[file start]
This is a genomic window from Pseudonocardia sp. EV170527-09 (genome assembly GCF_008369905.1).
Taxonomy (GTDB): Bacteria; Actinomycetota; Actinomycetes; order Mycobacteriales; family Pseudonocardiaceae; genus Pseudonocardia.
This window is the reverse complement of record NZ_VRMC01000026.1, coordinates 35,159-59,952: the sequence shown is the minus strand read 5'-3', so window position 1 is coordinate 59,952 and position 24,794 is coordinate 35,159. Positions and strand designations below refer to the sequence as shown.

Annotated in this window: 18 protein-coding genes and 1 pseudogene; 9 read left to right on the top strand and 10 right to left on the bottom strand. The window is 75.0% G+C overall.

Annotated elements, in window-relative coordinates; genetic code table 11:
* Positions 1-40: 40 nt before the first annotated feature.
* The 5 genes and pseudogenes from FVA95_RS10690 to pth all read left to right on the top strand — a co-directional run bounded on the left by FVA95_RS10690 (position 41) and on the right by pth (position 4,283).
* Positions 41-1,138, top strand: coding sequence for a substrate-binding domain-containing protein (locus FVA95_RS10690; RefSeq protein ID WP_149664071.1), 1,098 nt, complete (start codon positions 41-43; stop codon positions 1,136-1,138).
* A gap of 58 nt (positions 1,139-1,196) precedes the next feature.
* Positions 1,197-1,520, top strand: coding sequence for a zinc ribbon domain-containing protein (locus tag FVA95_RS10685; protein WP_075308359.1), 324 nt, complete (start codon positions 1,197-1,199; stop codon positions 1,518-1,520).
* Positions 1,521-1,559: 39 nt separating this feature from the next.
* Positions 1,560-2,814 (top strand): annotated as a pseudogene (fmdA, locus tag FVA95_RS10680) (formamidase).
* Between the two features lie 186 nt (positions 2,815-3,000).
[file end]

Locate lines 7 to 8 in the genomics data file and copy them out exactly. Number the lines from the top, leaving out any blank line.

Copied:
* The 5 genes and pseudogenes from FVA95_RS10690 to pth all read left to right on the top strand — a co-directional run bounded on the left by FVA95_RS10690 (position 41) and on the right by pth (position 4,283).
* Positions 41-1,138, top strand: coding sequence for a substrate-binding domain-containing protein (locus FVA95_RS10690; RefSeq protein ID WP_149664071.1), 1,098 nt, complete (start codon positions 41-43; stop codon positions 1,136-1,138).